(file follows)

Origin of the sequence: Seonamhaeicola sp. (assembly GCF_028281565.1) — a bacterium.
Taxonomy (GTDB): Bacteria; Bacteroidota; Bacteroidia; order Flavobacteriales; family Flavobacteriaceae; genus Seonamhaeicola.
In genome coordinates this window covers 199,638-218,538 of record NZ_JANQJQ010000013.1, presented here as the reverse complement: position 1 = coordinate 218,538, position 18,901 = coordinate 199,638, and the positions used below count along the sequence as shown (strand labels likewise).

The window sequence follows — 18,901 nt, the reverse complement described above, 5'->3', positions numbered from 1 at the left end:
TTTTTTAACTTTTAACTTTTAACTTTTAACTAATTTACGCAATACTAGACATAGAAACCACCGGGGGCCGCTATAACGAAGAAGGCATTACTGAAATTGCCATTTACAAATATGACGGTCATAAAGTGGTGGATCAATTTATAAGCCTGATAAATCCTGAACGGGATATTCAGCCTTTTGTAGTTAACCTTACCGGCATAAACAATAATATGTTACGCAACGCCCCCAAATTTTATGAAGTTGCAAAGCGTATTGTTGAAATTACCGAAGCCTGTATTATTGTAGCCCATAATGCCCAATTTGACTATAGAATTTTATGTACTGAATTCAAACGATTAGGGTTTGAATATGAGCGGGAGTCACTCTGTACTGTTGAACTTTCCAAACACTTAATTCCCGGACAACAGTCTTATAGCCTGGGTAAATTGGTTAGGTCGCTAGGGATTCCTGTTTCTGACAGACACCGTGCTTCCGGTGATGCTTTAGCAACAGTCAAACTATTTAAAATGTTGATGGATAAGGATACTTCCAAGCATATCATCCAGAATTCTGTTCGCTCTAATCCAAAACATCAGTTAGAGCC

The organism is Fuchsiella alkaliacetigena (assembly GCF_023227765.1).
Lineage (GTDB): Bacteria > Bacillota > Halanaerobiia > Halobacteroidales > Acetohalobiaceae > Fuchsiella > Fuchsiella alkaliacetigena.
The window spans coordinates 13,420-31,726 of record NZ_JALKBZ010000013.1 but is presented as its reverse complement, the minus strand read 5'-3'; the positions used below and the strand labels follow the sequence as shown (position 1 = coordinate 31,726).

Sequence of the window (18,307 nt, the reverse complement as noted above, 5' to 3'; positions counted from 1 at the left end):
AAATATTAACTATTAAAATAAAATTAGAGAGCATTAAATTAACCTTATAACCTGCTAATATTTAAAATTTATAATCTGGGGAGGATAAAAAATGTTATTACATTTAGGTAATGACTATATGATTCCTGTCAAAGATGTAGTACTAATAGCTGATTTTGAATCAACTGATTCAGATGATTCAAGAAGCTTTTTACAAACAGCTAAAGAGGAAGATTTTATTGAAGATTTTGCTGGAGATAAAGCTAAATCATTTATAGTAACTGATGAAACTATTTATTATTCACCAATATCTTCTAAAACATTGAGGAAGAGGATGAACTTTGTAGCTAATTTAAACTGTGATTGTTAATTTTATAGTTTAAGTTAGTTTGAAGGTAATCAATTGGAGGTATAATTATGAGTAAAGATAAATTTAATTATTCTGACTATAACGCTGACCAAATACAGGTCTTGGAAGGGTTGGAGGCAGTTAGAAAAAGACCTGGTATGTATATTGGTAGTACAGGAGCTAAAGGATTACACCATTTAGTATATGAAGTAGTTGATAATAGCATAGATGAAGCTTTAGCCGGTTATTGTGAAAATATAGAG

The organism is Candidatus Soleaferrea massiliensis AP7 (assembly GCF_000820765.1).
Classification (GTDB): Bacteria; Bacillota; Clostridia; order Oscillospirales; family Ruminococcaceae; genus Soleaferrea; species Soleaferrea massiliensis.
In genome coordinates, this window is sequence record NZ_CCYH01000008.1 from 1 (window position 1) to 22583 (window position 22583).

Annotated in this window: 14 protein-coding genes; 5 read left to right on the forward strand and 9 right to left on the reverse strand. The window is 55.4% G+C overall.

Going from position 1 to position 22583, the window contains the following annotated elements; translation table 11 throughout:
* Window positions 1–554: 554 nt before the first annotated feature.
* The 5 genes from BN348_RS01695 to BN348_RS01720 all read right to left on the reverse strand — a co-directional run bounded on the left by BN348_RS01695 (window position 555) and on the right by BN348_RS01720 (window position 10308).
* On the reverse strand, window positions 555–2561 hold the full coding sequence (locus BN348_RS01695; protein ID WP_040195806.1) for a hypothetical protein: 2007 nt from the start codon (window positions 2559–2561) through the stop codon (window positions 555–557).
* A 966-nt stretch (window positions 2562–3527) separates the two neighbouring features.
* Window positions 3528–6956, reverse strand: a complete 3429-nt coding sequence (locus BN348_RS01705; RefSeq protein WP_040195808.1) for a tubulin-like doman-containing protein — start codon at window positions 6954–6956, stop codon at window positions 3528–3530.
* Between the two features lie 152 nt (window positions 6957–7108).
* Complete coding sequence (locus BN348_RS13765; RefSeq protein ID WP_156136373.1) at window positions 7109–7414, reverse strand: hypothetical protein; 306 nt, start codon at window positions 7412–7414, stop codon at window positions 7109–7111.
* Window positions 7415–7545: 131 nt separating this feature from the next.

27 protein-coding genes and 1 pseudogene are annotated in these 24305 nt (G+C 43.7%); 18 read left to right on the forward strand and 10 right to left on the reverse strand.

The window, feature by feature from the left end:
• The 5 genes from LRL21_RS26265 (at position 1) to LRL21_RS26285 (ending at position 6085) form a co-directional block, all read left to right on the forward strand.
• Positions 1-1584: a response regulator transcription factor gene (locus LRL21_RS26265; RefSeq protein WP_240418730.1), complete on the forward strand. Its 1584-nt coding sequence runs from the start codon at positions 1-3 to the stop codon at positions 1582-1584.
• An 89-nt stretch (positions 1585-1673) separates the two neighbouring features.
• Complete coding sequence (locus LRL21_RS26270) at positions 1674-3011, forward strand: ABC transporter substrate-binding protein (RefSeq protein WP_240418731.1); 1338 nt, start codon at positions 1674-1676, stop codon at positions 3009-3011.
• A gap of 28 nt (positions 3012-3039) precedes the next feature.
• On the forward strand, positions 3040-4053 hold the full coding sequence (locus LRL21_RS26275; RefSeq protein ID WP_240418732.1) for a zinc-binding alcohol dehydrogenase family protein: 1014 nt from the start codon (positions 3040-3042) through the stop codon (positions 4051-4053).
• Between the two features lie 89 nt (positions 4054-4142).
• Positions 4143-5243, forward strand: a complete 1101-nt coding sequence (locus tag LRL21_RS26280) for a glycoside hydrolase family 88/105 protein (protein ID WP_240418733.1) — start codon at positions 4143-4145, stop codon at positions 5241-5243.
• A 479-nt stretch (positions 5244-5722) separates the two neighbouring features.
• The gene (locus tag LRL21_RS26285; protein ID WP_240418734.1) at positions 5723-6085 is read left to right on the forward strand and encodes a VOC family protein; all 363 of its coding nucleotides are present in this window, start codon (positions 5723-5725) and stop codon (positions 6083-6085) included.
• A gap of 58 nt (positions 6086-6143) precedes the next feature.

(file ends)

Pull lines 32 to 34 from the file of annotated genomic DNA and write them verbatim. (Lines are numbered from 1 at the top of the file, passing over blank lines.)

• Between the two features lie 89 nt (positions 4054-4142).
• Positions 4143-5243, forward strand: a complete 1101-nt coding sequence (locus tag LRL21_RS26280) for a glycoside hydrolase family 88/105 protein (protein ID WP_240418733.1) — start codon at positions 4143-4145, stop codon at positions 5241-5243.
• A 479-nt stretch (positions 5244-5722) separates the two neighbouring features.